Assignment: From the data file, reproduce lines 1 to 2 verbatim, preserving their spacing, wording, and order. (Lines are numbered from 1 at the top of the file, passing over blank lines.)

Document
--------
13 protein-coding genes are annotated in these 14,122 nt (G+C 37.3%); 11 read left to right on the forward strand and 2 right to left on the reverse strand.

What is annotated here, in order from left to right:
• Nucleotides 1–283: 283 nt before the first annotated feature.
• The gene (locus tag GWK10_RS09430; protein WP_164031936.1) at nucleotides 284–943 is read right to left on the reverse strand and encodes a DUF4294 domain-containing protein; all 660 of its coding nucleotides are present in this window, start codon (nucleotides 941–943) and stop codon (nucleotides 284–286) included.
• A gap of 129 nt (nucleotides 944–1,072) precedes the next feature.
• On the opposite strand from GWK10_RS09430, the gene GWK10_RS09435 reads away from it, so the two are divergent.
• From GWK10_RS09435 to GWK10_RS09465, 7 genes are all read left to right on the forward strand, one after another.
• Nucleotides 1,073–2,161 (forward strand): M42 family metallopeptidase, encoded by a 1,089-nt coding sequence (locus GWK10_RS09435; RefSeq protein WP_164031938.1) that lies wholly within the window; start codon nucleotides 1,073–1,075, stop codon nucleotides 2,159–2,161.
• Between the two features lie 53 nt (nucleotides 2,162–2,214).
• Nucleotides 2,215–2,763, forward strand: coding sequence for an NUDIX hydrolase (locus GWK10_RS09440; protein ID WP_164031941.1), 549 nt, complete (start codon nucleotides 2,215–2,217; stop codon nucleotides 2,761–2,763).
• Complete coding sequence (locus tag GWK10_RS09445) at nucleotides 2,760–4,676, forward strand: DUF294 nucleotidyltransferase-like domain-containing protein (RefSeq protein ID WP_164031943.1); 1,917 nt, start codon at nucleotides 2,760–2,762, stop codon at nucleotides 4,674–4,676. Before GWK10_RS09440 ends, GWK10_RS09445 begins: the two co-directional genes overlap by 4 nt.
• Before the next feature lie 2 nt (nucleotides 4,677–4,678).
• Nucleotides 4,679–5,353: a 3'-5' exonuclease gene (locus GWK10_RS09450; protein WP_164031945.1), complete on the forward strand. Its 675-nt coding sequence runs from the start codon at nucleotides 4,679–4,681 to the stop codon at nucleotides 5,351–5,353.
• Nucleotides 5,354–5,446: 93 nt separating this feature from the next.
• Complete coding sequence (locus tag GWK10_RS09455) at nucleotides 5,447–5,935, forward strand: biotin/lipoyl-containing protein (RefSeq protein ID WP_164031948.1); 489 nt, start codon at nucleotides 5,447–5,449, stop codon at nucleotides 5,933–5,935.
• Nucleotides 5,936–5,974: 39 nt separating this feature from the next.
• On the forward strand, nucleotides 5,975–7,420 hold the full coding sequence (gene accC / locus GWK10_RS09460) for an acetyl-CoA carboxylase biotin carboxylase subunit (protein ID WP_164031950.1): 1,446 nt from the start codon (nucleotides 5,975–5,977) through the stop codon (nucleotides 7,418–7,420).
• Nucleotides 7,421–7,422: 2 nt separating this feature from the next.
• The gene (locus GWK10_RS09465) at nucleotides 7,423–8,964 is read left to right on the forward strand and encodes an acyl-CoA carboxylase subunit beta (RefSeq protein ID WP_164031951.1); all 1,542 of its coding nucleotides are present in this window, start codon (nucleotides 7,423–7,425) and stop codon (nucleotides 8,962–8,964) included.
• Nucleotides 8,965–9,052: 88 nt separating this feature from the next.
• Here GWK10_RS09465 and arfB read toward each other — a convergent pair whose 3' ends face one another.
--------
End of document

13 protein-coding genes are annotated in these 14,122 nt (G+C 37.3%); 11 read left to right on the forward strand and 2 right to left on the reverse strand.

What is annotated here, in order from left to right: